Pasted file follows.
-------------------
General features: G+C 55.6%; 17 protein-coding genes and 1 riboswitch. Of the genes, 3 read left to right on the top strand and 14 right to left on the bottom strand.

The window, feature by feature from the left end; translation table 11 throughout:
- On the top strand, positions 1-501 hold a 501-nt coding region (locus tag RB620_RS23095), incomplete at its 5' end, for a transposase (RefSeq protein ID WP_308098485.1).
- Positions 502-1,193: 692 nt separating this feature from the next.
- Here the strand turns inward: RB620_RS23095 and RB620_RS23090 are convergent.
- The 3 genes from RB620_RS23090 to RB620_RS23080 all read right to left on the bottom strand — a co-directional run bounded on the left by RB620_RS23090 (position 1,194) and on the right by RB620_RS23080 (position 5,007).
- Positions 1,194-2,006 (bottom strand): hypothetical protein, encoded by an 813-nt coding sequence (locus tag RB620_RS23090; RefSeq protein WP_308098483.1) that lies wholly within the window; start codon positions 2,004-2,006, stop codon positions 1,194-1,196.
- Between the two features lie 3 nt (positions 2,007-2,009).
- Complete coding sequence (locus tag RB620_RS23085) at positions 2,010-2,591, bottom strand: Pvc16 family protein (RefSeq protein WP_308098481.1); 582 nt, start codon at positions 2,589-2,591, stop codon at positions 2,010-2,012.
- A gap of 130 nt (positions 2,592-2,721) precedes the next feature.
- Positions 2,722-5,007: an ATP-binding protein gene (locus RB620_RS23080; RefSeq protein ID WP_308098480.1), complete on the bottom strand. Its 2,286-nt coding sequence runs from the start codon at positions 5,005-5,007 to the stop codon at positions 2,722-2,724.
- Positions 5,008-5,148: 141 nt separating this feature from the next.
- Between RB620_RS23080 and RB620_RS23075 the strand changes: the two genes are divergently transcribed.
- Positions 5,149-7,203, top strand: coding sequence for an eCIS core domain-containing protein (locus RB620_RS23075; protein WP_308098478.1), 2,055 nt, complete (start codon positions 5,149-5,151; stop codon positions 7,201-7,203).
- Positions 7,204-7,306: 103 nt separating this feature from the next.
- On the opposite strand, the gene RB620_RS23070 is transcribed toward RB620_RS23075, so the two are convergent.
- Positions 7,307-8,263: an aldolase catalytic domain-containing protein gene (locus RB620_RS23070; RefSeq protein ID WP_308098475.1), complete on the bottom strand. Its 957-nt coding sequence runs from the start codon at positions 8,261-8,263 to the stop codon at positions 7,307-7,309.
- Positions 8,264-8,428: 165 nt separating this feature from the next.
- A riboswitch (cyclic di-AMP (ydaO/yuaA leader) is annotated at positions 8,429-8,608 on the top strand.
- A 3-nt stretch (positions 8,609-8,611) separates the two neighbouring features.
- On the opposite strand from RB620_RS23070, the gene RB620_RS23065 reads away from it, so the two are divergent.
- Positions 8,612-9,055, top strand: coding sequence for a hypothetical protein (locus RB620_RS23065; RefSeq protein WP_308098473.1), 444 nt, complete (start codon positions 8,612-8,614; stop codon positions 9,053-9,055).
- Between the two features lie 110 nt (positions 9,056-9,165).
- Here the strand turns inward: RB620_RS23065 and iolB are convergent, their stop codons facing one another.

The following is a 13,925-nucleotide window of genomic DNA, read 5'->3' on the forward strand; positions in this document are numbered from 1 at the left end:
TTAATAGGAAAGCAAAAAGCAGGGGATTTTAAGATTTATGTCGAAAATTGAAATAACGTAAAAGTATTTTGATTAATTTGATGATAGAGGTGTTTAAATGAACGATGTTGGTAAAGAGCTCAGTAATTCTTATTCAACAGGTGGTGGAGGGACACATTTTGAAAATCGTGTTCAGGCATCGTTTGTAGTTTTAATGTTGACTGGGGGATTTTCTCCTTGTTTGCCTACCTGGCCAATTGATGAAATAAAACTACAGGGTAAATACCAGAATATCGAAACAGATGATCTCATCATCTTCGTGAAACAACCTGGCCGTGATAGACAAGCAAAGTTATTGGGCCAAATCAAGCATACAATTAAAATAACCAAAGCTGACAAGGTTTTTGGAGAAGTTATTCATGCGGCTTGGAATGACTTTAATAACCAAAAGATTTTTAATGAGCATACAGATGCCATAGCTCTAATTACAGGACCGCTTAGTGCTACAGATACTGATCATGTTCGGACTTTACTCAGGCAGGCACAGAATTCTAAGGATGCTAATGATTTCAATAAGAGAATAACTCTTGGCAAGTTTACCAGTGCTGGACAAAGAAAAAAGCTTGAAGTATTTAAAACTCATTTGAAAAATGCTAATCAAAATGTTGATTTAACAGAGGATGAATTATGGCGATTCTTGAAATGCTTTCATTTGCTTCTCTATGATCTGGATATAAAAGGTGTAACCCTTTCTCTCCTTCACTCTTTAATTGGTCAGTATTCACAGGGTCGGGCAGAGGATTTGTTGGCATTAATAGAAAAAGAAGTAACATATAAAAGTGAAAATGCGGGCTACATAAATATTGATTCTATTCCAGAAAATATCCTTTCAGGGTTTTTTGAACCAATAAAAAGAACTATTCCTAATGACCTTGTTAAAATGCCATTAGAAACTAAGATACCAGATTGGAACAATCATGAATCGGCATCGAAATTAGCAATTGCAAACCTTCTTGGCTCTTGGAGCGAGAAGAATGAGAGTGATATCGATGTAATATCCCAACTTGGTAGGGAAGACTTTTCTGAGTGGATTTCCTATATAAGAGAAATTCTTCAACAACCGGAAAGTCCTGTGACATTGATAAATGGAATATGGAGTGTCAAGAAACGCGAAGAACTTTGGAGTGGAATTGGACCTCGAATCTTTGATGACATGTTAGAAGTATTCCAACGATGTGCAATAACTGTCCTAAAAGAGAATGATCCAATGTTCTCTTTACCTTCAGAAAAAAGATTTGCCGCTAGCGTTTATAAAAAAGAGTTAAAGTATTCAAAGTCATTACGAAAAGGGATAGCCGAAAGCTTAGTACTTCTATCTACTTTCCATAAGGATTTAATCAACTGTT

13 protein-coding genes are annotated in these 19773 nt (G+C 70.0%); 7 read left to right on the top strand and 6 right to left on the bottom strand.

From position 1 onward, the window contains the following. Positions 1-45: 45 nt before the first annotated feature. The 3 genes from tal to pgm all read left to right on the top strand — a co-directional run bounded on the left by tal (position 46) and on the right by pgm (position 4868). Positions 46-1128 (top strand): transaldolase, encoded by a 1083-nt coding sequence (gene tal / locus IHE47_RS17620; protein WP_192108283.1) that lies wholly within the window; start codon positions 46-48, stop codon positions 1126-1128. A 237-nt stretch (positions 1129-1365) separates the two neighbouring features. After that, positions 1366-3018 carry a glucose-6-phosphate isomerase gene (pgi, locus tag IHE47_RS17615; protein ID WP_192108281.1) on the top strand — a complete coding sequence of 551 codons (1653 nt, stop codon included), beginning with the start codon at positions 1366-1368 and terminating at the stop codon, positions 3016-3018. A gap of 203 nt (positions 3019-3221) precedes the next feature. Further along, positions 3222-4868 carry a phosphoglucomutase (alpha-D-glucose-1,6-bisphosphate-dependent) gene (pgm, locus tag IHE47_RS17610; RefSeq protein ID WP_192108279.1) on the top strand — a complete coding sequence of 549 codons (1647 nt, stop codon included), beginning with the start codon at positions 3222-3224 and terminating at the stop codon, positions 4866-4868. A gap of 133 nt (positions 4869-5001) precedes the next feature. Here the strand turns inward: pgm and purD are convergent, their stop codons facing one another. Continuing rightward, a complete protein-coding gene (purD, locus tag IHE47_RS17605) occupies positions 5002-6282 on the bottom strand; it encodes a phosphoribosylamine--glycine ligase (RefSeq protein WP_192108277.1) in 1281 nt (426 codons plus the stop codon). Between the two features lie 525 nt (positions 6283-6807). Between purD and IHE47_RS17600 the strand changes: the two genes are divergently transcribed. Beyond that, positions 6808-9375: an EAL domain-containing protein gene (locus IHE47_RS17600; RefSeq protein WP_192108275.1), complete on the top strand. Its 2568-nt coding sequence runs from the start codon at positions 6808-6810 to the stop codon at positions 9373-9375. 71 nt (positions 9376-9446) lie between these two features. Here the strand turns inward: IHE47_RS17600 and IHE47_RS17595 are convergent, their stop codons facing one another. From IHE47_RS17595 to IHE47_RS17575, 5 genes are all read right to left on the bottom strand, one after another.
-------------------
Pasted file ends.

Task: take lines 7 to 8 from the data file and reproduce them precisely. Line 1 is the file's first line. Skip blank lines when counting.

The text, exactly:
- Positions 1,194-2,006 (bottom strand): hypothetical protein, encoded by an 813-nt coding sequence (locus tag RB620_RS23090; RefSeq protein WP_308098483.1) that lies wholly within the window; start codon positions 2,004-2,006, stop codon positions 1,194-1,196.
- Between the two features lie 3 nt (positions 2,007-2,009).